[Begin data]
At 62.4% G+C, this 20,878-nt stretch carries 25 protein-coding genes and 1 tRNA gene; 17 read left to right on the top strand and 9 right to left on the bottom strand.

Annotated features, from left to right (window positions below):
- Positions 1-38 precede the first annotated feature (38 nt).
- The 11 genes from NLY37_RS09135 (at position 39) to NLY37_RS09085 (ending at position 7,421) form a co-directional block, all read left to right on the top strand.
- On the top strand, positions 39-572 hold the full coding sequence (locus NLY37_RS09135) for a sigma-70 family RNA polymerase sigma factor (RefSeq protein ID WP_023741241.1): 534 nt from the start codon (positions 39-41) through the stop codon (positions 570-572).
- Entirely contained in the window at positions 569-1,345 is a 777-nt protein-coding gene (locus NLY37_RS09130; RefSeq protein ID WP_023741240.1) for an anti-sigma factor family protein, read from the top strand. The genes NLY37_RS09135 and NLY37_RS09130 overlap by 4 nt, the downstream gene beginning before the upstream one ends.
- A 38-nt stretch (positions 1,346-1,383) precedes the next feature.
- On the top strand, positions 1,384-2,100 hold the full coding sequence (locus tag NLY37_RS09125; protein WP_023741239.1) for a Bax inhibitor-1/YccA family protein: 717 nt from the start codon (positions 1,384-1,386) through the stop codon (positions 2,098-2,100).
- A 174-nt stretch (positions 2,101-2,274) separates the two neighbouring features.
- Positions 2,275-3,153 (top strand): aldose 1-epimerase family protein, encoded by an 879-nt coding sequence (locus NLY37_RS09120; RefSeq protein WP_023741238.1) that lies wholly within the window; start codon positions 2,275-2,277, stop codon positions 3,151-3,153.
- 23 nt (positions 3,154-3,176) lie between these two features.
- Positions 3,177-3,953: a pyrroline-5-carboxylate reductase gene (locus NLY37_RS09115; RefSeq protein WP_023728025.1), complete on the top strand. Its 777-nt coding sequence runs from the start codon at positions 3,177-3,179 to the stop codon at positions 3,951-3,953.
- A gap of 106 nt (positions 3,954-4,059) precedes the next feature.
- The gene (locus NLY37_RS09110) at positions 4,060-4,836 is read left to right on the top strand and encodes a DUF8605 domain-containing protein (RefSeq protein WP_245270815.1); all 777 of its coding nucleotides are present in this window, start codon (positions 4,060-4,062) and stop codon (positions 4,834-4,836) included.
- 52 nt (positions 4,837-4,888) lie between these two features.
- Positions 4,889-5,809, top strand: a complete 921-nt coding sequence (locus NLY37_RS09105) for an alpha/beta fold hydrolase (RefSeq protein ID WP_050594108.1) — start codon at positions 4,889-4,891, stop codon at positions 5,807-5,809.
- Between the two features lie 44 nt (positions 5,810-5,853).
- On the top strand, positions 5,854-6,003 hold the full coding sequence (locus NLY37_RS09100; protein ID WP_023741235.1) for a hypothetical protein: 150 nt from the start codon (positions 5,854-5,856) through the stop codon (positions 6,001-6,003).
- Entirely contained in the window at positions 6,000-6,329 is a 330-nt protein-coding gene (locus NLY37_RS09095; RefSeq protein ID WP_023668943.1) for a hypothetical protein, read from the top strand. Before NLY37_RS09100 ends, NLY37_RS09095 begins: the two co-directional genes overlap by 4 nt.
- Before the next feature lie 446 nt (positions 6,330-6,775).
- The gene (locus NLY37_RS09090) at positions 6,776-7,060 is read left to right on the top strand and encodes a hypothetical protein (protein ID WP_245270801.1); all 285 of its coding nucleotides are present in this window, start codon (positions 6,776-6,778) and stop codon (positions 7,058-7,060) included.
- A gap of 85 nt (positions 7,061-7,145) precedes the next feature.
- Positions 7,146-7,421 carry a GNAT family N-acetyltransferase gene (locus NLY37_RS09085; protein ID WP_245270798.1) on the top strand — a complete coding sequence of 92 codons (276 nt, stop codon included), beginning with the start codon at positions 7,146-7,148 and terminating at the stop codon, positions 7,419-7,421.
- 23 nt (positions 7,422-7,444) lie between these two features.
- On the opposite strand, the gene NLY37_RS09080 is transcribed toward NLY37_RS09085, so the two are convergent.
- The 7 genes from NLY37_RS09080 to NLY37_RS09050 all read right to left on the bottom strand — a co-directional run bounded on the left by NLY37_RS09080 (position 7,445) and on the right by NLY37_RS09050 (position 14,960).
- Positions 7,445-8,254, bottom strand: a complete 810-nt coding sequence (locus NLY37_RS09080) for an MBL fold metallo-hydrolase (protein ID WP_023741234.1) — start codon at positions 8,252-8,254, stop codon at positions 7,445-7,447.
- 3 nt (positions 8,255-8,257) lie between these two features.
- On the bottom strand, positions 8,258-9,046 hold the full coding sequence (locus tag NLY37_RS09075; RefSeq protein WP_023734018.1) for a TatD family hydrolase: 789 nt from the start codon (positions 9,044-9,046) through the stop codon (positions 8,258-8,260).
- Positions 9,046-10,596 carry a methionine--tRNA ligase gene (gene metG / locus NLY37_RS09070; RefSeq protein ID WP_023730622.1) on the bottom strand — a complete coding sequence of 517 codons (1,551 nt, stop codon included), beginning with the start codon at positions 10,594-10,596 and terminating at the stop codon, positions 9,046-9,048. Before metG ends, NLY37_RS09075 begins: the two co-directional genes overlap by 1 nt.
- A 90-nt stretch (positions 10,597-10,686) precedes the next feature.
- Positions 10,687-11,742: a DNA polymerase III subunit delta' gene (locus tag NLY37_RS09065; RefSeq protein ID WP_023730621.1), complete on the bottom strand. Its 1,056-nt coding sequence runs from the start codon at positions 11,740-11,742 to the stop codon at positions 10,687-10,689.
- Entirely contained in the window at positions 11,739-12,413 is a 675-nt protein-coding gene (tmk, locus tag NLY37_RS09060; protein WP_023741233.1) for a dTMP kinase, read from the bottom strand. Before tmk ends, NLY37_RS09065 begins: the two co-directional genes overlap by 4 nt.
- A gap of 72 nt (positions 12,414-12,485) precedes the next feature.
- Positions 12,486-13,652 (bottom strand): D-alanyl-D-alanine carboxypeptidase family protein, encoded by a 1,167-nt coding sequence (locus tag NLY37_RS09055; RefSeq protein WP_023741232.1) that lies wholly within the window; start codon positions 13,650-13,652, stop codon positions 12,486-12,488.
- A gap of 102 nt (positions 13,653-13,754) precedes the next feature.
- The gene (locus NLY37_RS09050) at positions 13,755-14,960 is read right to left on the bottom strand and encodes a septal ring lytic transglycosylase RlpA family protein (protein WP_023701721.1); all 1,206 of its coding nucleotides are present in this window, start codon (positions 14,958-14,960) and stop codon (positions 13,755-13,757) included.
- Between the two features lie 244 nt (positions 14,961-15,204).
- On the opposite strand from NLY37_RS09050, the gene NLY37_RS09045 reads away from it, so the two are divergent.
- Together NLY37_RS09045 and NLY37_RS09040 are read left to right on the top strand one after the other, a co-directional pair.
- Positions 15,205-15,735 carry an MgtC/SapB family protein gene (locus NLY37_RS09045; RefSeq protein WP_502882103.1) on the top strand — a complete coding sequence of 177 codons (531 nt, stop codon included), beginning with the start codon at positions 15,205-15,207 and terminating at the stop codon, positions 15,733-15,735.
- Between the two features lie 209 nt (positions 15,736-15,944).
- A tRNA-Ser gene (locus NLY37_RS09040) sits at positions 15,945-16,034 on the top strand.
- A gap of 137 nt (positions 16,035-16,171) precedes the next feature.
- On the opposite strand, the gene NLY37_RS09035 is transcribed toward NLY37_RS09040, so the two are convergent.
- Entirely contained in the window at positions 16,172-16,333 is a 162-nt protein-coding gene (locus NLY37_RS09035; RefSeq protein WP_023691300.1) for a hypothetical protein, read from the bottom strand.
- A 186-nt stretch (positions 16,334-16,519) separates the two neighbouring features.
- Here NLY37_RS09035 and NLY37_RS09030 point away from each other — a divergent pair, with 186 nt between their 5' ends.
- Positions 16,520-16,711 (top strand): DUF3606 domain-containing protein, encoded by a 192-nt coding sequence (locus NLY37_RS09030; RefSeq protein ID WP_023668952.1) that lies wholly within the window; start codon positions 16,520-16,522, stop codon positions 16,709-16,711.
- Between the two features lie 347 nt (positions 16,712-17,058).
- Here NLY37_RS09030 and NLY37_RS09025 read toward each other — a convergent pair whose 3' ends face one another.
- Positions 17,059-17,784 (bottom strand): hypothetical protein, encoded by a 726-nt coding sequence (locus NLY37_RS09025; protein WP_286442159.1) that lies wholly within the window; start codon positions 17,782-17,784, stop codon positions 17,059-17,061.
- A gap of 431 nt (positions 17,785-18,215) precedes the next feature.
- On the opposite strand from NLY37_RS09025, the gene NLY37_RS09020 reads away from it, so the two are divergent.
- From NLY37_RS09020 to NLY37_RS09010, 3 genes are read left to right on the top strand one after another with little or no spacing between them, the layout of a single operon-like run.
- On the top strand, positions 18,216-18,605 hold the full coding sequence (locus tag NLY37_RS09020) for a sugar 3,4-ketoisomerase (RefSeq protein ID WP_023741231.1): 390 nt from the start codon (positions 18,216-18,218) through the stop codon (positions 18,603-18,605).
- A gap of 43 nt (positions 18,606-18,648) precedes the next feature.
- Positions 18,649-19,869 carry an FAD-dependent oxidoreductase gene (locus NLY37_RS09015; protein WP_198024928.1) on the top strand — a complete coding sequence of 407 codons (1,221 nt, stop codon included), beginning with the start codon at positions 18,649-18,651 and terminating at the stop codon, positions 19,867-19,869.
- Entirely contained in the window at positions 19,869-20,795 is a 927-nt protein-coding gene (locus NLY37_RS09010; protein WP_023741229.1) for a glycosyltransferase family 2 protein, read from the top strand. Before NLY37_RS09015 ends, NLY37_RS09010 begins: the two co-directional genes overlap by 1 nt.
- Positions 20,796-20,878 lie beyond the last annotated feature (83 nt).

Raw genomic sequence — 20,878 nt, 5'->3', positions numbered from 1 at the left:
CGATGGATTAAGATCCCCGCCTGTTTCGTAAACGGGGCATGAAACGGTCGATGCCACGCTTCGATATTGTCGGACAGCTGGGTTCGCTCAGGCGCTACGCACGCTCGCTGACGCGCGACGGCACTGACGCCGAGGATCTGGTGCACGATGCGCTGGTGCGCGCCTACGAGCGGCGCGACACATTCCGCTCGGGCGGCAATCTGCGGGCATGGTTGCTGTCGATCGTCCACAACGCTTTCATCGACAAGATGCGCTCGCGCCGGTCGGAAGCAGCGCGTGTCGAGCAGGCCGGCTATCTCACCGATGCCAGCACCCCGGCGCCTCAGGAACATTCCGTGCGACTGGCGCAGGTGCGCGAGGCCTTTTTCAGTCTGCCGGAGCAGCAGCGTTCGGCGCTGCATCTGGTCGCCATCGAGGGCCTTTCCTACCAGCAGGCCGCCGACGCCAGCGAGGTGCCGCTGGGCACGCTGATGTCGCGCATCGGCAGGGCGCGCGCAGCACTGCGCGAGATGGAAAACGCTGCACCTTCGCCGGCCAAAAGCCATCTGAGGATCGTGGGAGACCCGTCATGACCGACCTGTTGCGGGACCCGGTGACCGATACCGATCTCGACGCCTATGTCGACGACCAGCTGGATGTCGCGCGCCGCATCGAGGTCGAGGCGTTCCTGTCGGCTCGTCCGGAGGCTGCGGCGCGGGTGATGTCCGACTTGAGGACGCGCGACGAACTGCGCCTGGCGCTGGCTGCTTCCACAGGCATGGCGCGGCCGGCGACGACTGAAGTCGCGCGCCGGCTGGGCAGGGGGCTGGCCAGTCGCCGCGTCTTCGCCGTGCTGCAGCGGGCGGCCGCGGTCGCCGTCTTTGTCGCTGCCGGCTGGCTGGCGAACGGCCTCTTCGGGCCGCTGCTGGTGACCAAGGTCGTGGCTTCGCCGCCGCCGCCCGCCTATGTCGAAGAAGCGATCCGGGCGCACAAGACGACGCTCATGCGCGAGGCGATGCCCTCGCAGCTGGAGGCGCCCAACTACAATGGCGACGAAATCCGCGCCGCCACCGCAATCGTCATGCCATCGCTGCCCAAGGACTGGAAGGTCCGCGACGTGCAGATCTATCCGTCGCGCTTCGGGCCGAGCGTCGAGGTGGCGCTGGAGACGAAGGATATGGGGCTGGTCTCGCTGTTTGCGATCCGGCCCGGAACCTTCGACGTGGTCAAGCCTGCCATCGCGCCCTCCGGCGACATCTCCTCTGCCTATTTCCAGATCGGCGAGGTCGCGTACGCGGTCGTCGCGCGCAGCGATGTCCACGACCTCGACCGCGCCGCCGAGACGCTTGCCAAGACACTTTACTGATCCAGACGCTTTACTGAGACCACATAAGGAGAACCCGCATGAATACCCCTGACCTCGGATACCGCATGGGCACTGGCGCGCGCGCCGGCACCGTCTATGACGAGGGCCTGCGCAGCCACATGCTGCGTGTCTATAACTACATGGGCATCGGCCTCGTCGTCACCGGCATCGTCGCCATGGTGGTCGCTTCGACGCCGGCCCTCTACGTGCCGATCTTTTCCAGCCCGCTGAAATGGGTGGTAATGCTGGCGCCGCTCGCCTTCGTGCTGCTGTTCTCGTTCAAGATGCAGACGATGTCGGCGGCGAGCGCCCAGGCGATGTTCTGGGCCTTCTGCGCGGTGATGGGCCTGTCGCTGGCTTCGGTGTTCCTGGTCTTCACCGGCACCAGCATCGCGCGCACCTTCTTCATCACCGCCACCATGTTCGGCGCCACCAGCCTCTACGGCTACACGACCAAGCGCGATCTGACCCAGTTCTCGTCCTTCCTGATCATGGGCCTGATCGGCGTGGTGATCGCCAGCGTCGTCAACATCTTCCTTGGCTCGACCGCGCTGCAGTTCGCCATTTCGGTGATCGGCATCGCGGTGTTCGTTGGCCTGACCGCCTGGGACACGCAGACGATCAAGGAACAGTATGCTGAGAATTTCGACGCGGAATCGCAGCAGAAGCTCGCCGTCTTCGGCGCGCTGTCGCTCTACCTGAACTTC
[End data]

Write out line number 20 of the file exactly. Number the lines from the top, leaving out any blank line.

- Before the next feature lie 446 nt (positions 6,330-6,775).